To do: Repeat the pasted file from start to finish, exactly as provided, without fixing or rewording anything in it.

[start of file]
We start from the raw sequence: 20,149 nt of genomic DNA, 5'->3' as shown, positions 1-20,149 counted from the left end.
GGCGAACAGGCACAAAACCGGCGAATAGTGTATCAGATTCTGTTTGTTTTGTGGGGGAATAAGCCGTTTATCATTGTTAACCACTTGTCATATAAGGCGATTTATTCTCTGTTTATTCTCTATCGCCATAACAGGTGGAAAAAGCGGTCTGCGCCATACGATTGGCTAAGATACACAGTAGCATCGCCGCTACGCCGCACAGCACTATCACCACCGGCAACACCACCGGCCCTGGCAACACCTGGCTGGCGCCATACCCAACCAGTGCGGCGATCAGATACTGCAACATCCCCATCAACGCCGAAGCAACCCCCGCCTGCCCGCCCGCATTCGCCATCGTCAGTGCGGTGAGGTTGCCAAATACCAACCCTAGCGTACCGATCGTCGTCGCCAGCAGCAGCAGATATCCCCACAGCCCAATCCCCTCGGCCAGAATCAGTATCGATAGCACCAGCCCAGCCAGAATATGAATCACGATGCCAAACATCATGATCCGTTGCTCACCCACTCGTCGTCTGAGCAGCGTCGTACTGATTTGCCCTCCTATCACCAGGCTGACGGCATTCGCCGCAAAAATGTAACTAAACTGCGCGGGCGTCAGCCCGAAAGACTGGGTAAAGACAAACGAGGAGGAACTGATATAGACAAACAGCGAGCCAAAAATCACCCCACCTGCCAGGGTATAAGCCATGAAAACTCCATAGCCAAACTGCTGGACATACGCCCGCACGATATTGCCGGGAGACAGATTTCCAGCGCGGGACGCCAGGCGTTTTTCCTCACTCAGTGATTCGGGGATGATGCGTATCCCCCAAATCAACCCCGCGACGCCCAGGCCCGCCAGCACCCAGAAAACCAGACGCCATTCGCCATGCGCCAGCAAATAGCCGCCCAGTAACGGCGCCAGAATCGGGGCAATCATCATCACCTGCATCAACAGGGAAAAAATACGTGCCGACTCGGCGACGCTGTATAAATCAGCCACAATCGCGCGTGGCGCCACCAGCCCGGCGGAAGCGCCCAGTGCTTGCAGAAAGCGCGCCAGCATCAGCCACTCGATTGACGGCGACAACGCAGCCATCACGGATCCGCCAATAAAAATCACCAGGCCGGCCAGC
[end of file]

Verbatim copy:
We start from the raw sequence: 20,149 nt of genomic DNA, 5'->3' as shown, positions 1-20,149 counted from the left end.
GGCGAACAGGCACAAAACCGGCGAATAGTGTATCAGATTCTGTTTGTTTTGTGGGGGAATAAGCCGTTTATCATTGTTAACCACTTGTCATATAAGGCGATTTATTCTCTGTTTATTCTCTATCGCCATAACAGGTGGAAAAAGCGGTCTGCGCCATACGATTGGCTAAGATACACAGTAGCATCGCCGCTACGCCGCACAGCACTATCACCACCGGCAACACCACCGGCCCTGGCAACACCTGGCTGGCGCCATACCCAACCAGTGCGGCGATCAGATACTGCAACATCCCCATCAACGCCGAAGCAACCCCCGCCTGCCCGCCCGCATTCGCCATCGTCAGTGCGGTGAGGTTGCCAAATACCAACCCTAGCGTACCGATCGTCGTCGCCAGCAGCAGCAGATATCCCCACAGCCCAATCCCCTCGGCCAGAATCAGTATCGATAGCACCAGCCCAGCCAGAATATGAATCACGATGCCAAACATCATGATCCGTTGCTCACCCACTCGTCGTCTGAGCAGCGTCGTACTGATTTGCCCTCCTATCACCAGGCTGACGGCATTCGCCGCAAAAATGTAACTAAACTGCGCGGGCGTCAGCCCGAAAGACTGGGTAAAGACAAACGAGGAGGAACTGATATAGACAAACAGCGAGCCAAAAATCACCCCACCTGCCAGGGTATAAGCCATGAAAACTCCATAGCCAAACTGCTGGACATACGCCCGCACGATATTGCCGGGAGACAGATTTCCAGCGCGGGACGCCAGGCGTTTTTCCTCACTCAGTGATTCGGGGATGATGCGTATCCCCCAAATCAACCCCGCGACGCCCAGGCCCGCCAGCACCCAGAAAACCAGACGCCATTCGCCATGCGCCAGCAAATAGCCGCCCAGTAACGGCGCCAGAATCGGGGCAATCATCATCACCTGCATCAACAGGGAAAAAATACGTGCCGACTCGGCGACGCTGTATAAATCAGCCACAATCGCGCGTGGCGCCACCAGCCCGGCGGAAGCGCCCAGTGCTTGCAGAAAGCGCGCCAGCATCAGCCACTCGATTGACGGCGACAACGCAGCCATCACGGATCCGCCAATAAAAATCACCAGGCCGGCCAGC